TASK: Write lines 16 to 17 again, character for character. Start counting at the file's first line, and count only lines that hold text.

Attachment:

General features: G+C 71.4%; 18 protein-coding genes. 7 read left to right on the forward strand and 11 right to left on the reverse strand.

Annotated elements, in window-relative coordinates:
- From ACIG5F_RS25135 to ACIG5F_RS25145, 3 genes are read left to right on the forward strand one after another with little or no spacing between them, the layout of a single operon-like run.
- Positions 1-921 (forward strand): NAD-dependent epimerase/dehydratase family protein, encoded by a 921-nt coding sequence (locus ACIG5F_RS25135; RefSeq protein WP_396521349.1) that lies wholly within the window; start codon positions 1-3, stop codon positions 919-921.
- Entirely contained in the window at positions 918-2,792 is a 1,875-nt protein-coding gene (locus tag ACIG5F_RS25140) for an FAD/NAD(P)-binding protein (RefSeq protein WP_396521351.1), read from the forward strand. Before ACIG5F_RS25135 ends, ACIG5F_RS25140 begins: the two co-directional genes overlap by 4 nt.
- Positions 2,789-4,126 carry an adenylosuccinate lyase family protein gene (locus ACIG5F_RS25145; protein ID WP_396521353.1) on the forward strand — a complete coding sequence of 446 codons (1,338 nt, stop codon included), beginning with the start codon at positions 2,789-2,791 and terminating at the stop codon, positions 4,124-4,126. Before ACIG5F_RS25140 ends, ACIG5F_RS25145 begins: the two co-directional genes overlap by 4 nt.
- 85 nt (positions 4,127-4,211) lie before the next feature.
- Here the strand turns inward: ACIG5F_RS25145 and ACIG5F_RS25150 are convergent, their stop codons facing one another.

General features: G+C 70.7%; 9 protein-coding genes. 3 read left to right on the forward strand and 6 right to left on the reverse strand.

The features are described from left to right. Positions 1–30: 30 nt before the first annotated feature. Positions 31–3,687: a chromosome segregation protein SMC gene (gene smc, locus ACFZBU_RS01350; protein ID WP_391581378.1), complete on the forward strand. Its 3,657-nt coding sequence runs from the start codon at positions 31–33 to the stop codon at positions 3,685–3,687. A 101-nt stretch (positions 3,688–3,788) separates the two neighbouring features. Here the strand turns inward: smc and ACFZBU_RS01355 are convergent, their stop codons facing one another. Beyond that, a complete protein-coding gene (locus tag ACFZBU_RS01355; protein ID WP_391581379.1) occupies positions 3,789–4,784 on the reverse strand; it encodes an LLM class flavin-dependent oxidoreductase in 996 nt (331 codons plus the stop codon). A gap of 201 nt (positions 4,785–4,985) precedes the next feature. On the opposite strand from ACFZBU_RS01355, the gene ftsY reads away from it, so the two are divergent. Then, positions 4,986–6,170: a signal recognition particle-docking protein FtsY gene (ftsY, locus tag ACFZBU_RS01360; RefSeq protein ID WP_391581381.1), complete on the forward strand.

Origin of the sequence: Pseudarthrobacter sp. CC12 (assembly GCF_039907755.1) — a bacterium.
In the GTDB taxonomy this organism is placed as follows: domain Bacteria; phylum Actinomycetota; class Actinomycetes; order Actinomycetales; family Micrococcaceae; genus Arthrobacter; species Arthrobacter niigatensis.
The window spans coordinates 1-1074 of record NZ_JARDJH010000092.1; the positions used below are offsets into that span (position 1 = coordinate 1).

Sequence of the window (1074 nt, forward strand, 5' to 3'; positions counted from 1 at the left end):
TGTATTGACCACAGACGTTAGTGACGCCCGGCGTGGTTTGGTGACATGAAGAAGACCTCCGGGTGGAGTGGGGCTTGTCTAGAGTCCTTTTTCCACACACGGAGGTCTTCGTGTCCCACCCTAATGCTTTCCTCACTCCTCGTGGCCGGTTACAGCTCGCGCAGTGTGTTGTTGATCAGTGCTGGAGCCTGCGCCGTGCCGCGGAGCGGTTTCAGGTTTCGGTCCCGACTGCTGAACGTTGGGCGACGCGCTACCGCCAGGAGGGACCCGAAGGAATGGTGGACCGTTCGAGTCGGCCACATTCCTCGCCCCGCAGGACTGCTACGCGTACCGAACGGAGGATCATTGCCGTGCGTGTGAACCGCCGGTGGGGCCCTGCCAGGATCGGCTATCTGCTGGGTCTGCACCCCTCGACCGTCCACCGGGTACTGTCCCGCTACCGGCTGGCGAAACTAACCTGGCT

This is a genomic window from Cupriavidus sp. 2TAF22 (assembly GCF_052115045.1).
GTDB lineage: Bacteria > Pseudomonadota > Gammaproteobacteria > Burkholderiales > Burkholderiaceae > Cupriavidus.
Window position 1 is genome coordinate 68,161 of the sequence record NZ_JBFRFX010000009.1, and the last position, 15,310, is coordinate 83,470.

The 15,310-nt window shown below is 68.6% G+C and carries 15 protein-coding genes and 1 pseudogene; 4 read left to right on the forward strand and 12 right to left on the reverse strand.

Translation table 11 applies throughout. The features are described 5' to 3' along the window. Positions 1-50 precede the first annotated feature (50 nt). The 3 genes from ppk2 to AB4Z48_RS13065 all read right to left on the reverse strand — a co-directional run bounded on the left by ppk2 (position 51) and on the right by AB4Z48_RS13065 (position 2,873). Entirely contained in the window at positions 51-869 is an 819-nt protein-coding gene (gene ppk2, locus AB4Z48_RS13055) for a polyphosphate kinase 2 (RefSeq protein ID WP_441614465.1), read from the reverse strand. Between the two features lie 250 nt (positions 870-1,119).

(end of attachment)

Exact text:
This is a genomic window from Cupriavidus sp. 2TAF22 (assembly GCF_052115045.1).
GTDB lineage: Bacteria > Pseudomonadota > Gammaproteobacteria > Burkholderiales > Burkholderiaceae > Cupriavidus.